The whole thing comes pre-assembled, so setting up a Sound Burger is easy as pie: There’s no belt installing, cartridge connecting, or balancing of the tone arm to do. Your only mechanical chore is to remove—but retain—the extra-long transport screw, so you can re-install it for long-distance traveling. The owner’s manual suggests re-installing the screw whenever you’re moving about.
Charging the Sound Burger’s lithium-Ion battery pack demands 12 hours of AC-power connection, and then delivers 12 hours (at least 15 albums worth) of playback time. The turntable’s charging cable features a ferrite choke, but you’ll need to scrounge up a USB-A charger. You can keep spinning discs while the turntable is plugged in, even if its battery is fully depleted when you start the party.
Operating the Sound Burger is likewise a snap. Pop the lid, and extract the round rubber insert that holds down the tonearm and doubles as both LP record stabilizer and 45-rpm single adapter. Slide off (and try not to lose) the protective needle cover (a serious downgrade from the flip-down stylus shield the older Mister Disc used to protect its stylus), pivot the tone arm out until it clicks, place your record, lower the Sound Burger’s lid (optional), pick your speed (if you haven’t already), and hit the power button. The turntable will start spinning when you move the arm over the record, and it will keep spinning when the needle reaches the inside run-out zone, until you hit the power button again or lift-off and move the arm out to its standby zone.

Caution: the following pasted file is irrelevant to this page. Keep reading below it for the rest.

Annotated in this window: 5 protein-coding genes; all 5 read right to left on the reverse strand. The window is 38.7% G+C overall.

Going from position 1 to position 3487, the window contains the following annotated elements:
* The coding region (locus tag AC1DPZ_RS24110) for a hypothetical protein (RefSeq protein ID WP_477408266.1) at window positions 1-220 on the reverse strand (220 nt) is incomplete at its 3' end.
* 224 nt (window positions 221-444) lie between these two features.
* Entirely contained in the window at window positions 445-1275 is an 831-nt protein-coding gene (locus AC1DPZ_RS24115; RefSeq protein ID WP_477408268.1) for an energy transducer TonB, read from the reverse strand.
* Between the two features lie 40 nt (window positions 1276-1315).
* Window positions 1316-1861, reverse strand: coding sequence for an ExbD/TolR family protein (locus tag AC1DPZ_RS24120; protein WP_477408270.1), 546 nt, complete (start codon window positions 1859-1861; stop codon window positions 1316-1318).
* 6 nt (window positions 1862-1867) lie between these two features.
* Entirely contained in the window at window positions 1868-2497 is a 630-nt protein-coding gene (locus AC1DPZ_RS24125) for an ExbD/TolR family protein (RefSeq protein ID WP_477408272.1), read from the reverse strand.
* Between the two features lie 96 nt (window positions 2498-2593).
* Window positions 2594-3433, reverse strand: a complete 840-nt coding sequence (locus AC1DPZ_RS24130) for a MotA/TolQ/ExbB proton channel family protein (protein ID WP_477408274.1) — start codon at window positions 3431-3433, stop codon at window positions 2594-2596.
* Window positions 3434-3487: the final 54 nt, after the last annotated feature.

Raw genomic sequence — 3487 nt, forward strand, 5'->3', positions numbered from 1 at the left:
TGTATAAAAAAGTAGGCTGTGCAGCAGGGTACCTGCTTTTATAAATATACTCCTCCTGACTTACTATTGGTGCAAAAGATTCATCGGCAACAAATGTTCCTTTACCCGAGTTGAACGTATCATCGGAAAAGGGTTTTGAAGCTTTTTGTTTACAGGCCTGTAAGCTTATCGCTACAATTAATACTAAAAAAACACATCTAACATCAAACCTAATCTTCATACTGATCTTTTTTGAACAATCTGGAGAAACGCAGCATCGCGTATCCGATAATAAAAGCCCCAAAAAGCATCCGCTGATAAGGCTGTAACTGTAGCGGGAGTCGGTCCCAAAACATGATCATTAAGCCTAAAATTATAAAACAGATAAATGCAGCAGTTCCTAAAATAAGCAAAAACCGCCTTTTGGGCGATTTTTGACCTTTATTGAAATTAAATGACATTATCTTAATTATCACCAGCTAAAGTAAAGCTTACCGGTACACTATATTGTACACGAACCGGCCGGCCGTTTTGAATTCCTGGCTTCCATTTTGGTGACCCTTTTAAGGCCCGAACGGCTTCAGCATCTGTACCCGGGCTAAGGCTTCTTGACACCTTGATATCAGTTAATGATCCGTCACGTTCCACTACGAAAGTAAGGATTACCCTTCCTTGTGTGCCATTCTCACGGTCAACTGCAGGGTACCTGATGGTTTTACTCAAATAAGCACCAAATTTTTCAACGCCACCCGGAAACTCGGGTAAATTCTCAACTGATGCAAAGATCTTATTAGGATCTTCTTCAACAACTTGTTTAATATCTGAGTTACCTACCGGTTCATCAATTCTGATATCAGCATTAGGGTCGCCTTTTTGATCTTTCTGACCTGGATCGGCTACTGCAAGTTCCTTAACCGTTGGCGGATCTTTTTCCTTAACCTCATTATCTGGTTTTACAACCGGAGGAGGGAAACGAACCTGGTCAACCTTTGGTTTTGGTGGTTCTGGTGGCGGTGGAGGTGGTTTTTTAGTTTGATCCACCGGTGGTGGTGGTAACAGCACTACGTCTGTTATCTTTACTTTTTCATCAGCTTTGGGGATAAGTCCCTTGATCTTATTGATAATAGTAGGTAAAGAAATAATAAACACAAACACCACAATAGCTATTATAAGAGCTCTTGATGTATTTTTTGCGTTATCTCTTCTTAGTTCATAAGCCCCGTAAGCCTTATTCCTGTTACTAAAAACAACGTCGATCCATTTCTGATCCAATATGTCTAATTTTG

Listening modes on the Sound Burger
Most Bluetooth source devices (e.g., smartphones, tablets, computers) have you steer the connectivity process with a custom app. That’s not how the Sound Burger handles it. You’re somewhat flying blind while pairing this thing to speakers or headphones.
Audio-Technica’s instructions say power it on, hit the side-mounted Bluetooth connection button, then tap (or slide) the Bluetooth pairing button on the device you want to connect. If the designated partner—say, a speaker—has previously paired with a different source—your smartphone, for instance—the speaker will likely not link automatically with the Sound Burger. You’ll need to go into that phone’s Bluetooth settings and disconnect it from that speaker; you might even need to tap “forget this device.” Now, switch the Sound Burger’s power off, and then on again. Repeat the Bluetooth pairing moves at both ends and hope for the best.
Curiously, the Sound Burger made automatic friends and started playing through a NAD C700 streaming receiver that was one flight up without my even cueing the latter to switch on its Bluetooth mode. On the bright side, I learned here that the record player’s Bluetooth range is true to its spec: at least 33 feet. Once successfully paired, the Sound Burger remembers the connections it makes and will reconnect with up to eight different partners, one at a time.
I’ve generally had fewer handshake issues between the Sound Burger and powered speakers than I’ve had with it and headphones and earbuds that have been previously paired with other devices. I did get the turntable to link readily with a Sony WH-1000XM4 wireless headphone, because the Sony Connect app sniffed it out and visually confirmed that the Sound Burger was looking to hook-up. I also made a fast, easy pairing with fresh-out-of-the-box open-ear Cleer ARC II Sport earbuds.
Is the Audio-Technica Sound Burger a good value?
Audio-Technica produced a limited-edition, red, 40th Anniversary Edition of the Sound Burger that quickly sold out. With the current production, you can get the portable turntable in black, white, or yellow.
The Sound Burger is a product whose time has come again. I bet you can find a good use for one.